In this country, debates over textbooks have been known to shake up a few school board meetings and, in extreme cases, even incite violence. But a disagreement over new history books recently authorized for use in Japan’s junior high schools next school year has escalated into an international incident.
Government officials in South Korea and China have expressed their anger over textbooks, produced by a group of nationalist historians in Japan, that suggest Japan’s military aggression before and during World War II had a positive impact on Southeast Asia.
South Korea’s ambassador to Japan was recalled last month to meet with officials of his government over how to respond to the controversial textbooks. That country’s lawmakers voted late last month to form a task force to compel Japanese officials to address the complaints. And China’s foreign minister, Tang Jiaxun, said last month that Japan’s refusal to reject the texts had hindered bilateral relations.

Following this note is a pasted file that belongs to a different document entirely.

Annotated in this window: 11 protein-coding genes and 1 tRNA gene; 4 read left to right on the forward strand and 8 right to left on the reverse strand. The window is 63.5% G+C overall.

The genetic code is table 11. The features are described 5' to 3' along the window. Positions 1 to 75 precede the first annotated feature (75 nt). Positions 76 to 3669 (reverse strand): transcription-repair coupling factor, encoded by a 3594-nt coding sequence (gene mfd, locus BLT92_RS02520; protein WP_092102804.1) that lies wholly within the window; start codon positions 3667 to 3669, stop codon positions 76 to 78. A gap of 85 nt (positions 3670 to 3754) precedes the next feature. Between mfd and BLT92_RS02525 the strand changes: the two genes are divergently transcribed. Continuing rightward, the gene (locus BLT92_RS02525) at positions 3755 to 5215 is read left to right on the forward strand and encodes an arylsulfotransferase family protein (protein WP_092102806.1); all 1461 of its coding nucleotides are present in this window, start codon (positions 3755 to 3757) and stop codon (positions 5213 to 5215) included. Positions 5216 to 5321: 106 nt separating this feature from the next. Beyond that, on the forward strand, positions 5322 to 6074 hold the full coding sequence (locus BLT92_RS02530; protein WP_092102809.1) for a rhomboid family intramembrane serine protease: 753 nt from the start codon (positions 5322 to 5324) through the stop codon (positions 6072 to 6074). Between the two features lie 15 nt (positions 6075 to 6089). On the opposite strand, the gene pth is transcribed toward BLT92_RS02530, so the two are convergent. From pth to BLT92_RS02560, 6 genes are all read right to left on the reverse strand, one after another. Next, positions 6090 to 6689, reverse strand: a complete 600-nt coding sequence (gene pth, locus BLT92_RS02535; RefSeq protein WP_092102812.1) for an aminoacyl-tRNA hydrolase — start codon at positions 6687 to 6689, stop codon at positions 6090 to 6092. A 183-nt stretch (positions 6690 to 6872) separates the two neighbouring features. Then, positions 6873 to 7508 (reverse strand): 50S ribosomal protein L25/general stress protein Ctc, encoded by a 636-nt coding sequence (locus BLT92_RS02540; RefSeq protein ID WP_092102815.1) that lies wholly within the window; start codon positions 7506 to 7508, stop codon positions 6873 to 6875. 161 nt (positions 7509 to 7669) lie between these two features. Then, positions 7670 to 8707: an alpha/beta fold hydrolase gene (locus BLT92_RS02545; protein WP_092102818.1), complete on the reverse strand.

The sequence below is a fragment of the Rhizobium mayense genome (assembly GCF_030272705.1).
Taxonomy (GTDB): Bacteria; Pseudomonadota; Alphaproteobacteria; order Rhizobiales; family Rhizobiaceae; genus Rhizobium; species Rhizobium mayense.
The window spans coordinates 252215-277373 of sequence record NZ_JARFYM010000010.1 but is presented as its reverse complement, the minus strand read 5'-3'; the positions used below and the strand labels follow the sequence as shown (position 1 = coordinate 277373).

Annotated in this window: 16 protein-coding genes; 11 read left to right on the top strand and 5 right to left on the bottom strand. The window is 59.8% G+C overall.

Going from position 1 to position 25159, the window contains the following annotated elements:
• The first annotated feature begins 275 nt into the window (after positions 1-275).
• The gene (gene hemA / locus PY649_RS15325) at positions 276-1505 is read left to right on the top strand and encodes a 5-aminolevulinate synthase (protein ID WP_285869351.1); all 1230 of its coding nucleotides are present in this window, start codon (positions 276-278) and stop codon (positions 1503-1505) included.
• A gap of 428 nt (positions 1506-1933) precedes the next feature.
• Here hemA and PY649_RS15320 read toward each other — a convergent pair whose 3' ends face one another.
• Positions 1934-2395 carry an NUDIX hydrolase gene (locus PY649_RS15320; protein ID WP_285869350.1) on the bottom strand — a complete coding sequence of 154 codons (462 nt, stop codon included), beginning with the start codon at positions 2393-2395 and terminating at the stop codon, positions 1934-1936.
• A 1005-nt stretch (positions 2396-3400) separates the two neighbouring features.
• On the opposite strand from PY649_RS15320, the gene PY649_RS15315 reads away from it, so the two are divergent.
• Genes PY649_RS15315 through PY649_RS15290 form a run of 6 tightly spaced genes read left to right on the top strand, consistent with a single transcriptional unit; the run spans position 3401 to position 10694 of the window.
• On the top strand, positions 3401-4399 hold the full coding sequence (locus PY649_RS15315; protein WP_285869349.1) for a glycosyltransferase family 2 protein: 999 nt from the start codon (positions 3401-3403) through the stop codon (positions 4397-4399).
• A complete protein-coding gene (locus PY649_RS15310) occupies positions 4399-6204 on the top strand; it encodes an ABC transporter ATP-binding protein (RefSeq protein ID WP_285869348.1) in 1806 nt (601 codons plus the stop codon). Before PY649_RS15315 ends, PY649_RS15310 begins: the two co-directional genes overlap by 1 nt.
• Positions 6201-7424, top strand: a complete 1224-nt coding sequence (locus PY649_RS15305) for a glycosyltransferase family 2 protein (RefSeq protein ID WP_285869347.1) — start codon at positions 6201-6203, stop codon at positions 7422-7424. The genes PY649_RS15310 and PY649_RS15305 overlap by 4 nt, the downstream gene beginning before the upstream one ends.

The Japanese Society for History Textbook Reform produced one of the textbooks because of the “self- deprecating” tone of current Japanese history texts, according to a statement from the organization. “The Japanese are depicted as criminals on whose shoulders fate has placed the burden of atoning for their sins for generations to come,” it says.
Japanese officials agreed in January to screen that textbook, and subsequently made about 130 revisions before declaring it acceptable.
Japanese officials are defending their decision, saying the textbooks went through the appropriate review. Although the government has admitted its wartime atrocities and apologized for the suffering it caused its Asian neighbors, the government does not define specific historical perspectives or outlooks, Chief Cabinet Secretary Yasuo Fakudo said in a statement last month.
“During the process of the recent authorization of textbooks, various concerns have been expressed from neighboring countries,” he said. “However, the authorization process was carried out impartially.”
— Kathleen Kennedy Manzo
A version of this article appeared in the May 09, 2001 edition of Education Week as Foreign Exchange